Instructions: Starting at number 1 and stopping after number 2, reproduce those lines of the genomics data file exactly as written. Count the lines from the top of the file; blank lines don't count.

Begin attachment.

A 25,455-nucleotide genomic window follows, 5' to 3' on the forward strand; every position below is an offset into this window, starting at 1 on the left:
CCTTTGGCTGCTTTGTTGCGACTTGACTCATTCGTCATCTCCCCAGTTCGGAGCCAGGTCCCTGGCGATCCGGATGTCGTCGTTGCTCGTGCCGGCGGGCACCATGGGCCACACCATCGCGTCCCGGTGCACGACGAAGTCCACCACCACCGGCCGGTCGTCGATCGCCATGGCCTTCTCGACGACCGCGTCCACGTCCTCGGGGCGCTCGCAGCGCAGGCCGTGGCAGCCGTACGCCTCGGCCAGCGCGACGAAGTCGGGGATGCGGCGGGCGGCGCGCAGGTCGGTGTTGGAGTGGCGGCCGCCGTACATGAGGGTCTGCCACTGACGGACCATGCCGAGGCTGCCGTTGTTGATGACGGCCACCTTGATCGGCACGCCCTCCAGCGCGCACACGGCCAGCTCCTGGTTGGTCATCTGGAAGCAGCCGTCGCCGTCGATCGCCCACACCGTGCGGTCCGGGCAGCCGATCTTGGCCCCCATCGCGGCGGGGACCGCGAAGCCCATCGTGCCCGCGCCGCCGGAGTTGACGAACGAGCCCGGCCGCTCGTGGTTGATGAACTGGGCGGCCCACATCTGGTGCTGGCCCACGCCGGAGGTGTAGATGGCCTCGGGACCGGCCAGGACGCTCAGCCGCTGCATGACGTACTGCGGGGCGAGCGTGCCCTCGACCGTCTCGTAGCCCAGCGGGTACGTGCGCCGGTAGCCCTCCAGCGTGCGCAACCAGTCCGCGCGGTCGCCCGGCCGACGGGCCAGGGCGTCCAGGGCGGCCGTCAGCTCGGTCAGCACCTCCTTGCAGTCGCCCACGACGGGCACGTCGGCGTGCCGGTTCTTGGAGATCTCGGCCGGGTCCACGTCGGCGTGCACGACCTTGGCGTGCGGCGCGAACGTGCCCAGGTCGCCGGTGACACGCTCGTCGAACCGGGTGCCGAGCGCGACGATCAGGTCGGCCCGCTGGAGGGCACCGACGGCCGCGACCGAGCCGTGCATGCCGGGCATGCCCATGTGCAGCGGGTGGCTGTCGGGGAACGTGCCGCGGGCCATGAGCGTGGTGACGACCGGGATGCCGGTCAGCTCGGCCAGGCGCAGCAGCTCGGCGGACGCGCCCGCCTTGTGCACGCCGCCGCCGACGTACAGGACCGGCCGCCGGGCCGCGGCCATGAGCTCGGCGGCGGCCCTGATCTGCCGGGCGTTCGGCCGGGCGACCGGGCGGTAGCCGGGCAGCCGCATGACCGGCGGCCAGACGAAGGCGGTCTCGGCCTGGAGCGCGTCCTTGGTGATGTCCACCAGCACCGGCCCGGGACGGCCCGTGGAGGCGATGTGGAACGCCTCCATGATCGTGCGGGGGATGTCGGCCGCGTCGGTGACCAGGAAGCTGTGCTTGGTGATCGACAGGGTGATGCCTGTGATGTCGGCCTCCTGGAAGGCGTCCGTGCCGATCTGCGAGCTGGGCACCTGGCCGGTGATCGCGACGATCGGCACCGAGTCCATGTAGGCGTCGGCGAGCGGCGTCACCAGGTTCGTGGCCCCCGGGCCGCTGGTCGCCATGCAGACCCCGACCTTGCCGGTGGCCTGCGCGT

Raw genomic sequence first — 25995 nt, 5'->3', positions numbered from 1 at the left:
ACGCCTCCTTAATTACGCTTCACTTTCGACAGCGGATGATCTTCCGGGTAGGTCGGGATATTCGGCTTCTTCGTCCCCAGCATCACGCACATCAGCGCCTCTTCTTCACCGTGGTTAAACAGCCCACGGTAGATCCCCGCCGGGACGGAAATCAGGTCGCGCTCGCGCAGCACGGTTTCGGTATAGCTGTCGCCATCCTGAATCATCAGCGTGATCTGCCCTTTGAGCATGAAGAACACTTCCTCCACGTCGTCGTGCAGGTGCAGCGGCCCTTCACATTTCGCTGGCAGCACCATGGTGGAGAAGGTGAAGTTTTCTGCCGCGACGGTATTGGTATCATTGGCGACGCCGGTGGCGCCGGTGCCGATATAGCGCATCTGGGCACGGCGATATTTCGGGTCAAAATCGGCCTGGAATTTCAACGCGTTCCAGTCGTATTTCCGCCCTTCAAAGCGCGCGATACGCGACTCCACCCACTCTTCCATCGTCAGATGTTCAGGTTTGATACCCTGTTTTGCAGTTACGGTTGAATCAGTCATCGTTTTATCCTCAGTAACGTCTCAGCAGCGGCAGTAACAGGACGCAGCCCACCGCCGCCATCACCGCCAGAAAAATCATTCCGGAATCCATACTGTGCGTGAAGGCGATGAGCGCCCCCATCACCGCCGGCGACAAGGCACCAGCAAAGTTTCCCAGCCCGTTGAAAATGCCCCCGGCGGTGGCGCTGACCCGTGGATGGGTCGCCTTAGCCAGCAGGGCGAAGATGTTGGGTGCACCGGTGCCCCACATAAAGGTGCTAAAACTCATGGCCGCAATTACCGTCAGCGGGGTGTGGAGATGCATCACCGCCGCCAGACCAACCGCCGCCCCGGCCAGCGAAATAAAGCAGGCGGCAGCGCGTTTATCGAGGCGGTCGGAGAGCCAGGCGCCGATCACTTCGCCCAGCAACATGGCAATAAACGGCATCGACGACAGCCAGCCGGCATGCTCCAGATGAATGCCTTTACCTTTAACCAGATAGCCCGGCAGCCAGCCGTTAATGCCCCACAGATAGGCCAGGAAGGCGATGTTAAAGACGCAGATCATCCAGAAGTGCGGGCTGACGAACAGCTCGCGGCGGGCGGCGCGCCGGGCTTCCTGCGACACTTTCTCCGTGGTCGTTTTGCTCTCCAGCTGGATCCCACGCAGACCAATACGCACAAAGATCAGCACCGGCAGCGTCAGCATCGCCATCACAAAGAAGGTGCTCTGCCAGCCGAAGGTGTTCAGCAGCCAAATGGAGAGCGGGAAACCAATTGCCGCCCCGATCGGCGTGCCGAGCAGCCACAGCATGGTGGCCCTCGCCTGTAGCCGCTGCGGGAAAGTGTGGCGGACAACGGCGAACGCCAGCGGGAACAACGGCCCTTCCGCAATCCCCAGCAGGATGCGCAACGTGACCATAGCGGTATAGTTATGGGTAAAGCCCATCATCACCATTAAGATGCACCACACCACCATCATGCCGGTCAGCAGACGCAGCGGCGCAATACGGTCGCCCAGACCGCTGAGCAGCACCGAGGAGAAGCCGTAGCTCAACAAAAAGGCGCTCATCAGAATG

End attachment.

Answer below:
A 25,455-nucleotide genomic window follows, 5' to 3' on the forward strand; every position below is an offset into this window, starting at 1 on the left:
CCTTTGGCTGCTTTGTTGCGACTTGACTCATTCGTCATCTCCCCAGTTCGGAGCCAGGTCCCTGGCGATCCGGATGTCGTCGTTGCTCGTGCCGGCGGGCACCATGGGCCACACCATCGCGTCCCGGTGCACGACGAAGTCCACCACCACCGGCCGGTCGTCGATCGCCATGGCCTTCTCGACGACCGCGTCCACGTCCTCGGGGCGCTCGCAGCGCAGGCCGTGGCAGCCGTACGCCTCGGCCAGCGCGACGAAGTCGGGGATGCGGCGGGCGGCGCGCAGGTCGGTGTTGGAGTGGCGGCCGCCGTACATGAGGGTCTGCCACTGACGGACCATGCCGAGGCTGCCGTTGTTGATGACGGCCACCTTGATCGGCACGCCCTCCAGCGCGCACACGGCCAGCTCCTGGTTGGTCATCTGGAAGCAGCCGTCGCCGTCGATCGCCCACACCGTGCGGTCCGGGCAGCCGATCTTGGCCCCCATCGCGGCGGGGACCGCGAAGCCCATCGTGCCCGCGCCGCCGGAGTTGACGAACGAGCCCGGCCGCTCGTGGTTGATGAACTGGGCGGCCCACATCTGGTGCTGGCCCACGCCGGAGGTGTAGATGGCCTCGGGACCGGCCAGGACGCTCAGCCGCTGCATGACGTACTGCGGGGCGAGCGTGCCCTCGACCGTCTCGTAGCCCAGCGGGTACGTGCGCCGGTAGCCCTCCAGCGTGCGCAACCAGTCCGCGCGGTCGCCCGGCCGACGGGCCAGGGCGTCCAGGGCGGCCGTCAGCTCGGTCAGCACCTCCTTGCAGTCGCCCACGACGGGCACGTCGGCGTGCCGGTTCTTGGAGATCTCGGCCGGGTCCACGTCGGCGTGCACGACCTTGGCGTGCGGCGCGAACGTGCCCAGGTCGCCGGTGACACGCTCGTCGAACCGGGTGCCGAGCGCGACGATCAGGTCGGCCCGCTGGAGGGCACCGACGGCCGCGACCGAGCCGTGCATGCCGGGCATGCCCATGTGCAGCGGGTGGCTGTCGGGGAACGTGCCGCGGGCCATGAGCGTGGTGACGACCGGGATGCCGGTCAGCTCGGCCAGGCGCAGCAGCTCGGCGGACGCGCCCGCCTTGTGCACGCCGCCGCCGACGTACAGGACCGGCCGCCGGGCCGCGGCCATGAGCTCGGCGGCGGCCCTGATCTGCCGGGCGTTCGGCCGGGCGACCGGGCGGTAGCCGGGCAGCCGCATGACCGGCGGCCAGACGAAGGCGGTCTCGGCCTGGAGCGCGTCCTTGGTGATGTCCACCAGCACCGGCCCGGGACGGCCCGTGGAGGCGATGTGGAACGCCTCCATGATCGTGCGGGGGATGTCGGCCGCGTCGGTGACCAGGAAGCTGTGCTTGGTGATCGACAGGGTGATGCCTGTGATGTCGGCCTCCTGGAAGGCGTCCGTGCCGATCTGCGAGCTGGGCACCTGGCCGGTGATCGCGACGATCGGCACCGAGTCCATGTAGGCGTCGGCGAGCGGCGTCACCAGGTTCGTGGCCCCCGGGCCGCTGGTCGCCATGCAGACCCCGACCTTGCCGGTGGCCTGCGCGT